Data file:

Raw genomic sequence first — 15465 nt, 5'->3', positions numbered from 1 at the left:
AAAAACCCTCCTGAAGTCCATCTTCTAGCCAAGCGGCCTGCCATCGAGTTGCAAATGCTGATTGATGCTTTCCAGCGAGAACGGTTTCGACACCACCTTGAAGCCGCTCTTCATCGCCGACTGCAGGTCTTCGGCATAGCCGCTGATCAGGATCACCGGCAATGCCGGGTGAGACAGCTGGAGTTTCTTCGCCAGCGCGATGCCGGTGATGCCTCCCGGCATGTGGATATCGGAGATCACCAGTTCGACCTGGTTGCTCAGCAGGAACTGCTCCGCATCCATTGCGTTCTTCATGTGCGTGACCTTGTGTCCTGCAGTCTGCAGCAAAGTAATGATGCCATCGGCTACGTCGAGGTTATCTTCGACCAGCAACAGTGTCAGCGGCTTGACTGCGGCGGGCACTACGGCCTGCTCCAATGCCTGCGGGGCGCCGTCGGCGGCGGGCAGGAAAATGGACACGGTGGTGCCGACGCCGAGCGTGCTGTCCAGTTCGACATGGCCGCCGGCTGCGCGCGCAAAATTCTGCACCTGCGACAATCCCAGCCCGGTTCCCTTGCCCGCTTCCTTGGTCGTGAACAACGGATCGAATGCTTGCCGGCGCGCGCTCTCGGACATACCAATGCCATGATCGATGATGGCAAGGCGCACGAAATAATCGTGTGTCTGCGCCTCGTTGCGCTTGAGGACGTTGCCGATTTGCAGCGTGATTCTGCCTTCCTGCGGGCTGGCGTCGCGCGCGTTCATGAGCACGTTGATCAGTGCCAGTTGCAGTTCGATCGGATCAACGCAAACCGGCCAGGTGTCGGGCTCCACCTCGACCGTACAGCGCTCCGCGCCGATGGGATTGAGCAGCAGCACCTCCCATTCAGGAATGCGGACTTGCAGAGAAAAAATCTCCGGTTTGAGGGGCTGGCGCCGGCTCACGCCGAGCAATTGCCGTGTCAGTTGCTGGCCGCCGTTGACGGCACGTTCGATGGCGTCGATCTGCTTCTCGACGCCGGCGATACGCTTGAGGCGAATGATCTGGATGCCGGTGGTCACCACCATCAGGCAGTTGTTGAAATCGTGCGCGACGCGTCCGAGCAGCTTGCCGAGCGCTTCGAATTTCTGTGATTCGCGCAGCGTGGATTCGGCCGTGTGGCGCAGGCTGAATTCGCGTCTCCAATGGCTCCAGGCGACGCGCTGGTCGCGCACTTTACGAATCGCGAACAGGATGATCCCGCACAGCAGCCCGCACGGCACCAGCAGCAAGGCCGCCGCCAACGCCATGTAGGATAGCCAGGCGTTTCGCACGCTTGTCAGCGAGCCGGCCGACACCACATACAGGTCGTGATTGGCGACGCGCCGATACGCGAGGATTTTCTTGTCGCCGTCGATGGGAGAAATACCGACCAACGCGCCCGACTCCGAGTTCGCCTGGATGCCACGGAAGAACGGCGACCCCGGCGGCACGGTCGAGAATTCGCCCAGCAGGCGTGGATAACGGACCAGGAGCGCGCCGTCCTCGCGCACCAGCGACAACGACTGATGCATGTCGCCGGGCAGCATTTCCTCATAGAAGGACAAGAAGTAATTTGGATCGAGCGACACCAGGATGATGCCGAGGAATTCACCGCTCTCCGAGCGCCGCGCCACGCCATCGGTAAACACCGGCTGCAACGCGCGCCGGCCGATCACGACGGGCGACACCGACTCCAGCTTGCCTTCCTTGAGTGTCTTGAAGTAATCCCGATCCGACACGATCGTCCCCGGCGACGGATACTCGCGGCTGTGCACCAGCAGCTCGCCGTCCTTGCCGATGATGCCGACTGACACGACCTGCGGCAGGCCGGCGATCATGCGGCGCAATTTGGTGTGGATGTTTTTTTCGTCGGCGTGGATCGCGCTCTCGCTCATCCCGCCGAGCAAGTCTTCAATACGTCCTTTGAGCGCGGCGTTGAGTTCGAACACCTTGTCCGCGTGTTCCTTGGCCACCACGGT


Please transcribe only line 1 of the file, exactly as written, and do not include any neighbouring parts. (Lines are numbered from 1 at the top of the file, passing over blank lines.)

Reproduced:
Raw genomic sequence first — 15465 nt, 5'->3', positions numbered from 1 at the left: